The mission of the United States and its allies to the systematic approach of containing China is now more evident than ever. Implementing a maritime blockade against China in the South China Sea and creating a global NATO are two aspects of this strategy that are seriously concerning. According to the NATO 2030 agenda, these two actions are intended to bring NATO to China's borders and ultimately breach its security fault lines. Fanning the conflict over disputed borders with India as well as aiding terrorists on China's western borders are also part of the strategy.
After the Soviet Union's fall and the ending of the Cold War, this aggressive viewpoint is what gave rise to the current global order; a viewpoint that considers itself to be perfect, thorough, pure, and error-free. It disregards any legislation it finds objectionable and bears no responsibility to any governmental body, treaty, or international agreement. Only a small part of the strategic wrongdoing that the US has engendered in the world order is evident in its actions. The intervention in Kosovo in 1999 or the attack on Iraq under the pretext of finding weapons of mass destruction in 2003 after failing to meet the demands of the Security Council or the persecution of prisoners in Abu Ghraib and Guantanamo prisons are only a small part of the horror created by the United States in the interwar period. The country thinks it occupies the highest position and has the power to interpret every phenomenon in the world whatever it pleases. History shows that US authorities proclaimed openly that "we stand tall and we look further into the future than other countries" following the conclusion of the Cold War. This point of view now calls for a global confrontation against China.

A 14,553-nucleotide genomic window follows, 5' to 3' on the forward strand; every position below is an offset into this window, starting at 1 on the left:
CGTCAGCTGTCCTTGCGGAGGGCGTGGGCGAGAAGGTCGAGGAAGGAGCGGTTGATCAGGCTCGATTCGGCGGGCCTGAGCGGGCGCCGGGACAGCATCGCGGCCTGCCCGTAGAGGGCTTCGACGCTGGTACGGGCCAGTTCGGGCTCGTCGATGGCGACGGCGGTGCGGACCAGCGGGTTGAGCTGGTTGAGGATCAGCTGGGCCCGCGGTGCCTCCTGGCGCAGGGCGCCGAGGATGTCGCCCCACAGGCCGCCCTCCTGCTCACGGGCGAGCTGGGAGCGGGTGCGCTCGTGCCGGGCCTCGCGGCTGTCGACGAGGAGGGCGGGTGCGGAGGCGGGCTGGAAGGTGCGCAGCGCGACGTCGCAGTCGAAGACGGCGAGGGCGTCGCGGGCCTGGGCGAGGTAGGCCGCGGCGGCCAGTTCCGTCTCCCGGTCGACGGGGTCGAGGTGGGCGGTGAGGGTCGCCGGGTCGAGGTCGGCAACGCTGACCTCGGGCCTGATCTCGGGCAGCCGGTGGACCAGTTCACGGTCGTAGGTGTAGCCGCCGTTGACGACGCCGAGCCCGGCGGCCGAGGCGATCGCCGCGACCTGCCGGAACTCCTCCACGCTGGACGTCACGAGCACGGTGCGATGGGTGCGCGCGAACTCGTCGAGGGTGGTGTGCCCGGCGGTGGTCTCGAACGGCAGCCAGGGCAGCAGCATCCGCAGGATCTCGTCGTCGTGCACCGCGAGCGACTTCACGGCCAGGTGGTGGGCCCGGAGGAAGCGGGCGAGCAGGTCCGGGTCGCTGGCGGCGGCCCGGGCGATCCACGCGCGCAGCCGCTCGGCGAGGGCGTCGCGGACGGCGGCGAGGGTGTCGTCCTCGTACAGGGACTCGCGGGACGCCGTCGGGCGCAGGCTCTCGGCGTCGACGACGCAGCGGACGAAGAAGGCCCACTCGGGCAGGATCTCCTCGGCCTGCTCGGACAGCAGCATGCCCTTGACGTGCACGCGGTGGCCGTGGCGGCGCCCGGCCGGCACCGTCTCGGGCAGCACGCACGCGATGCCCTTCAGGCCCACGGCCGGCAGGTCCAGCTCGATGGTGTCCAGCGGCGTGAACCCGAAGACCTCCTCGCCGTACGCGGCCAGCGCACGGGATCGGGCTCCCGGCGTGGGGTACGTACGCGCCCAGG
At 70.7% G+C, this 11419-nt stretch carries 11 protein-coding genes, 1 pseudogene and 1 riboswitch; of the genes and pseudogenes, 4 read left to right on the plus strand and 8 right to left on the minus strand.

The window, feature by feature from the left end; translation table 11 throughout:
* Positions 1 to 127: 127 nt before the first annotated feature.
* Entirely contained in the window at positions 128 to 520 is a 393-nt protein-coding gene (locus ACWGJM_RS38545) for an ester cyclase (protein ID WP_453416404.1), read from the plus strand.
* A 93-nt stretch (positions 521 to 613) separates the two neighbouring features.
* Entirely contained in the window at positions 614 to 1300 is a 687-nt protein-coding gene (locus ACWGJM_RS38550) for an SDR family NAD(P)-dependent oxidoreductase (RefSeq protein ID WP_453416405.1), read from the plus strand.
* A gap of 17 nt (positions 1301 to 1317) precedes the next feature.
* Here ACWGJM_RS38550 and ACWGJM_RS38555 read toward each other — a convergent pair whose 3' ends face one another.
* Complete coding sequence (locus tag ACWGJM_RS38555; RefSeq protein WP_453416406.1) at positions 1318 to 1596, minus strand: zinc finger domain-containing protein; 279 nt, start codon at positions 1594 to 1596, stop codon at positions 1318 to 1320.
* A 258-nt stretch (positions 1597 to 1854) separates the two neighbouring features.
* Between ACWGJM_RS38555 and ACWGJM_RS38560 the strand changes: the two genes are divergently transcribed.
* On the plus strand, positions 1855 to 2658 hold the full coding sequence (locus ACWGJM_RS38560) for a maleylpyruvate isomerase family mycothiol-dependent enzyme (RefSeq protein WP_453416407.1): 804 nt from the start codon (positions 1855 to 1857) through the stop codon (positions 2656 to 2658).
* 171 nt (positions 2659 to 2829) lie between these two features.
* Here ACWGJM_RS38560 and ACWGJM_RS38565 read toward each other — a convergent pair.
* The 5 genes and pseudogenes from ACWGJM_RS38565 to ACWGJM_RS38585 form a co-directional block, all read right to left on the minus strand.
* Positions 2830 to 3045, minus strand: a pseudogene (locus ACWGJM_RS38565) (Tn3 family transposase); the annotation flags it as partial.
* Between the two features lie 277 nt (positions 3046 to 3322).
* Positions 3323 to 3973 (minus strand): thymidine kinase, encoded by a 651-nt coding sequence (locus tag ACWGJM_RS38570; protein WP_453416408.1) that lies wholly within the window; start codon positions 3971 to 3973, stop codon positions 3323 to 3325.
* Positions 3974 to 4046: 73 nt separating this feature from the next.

Since the visit of Republican Newt Gingrich in 1997, none of the speakers of the US House of Representatives had gone to Taiwan before Pelosi. What American institutions and think tanks said during Pelosi's visit bring the Opium Wars to mind, demonstrating the conviction that American goals must be attained at any cost.
The US is telling China that if it does not follow the American order or if the US' decline continues, Beijing will also be attacked, drawing on historical precedent. The US strategy is based on preventing China from gaining from the international system and pushing it toward war with Taiwan. In other words, the West seeks to cut off Beijing's corridors and divorce China from the supply chain, which can happen concurrently with a confrontation with Taiwan and the imposition of severe economic and military sanctions. That might result in the division of Hong Kong and China's western areas.
For Beijing's decision-makers, Deng Xiaoping offered some wise counsel: "Observe calmly; secure our position; cope with affairs calmly; hide our capacities and bide our time; be good at maintaining a low profile; and never claim leadership." As a result, understanding the transition and detaching Beijing from the existing order to create a parallel or alternative one are of utmost importance in the current circumstances when the American international order is decaying.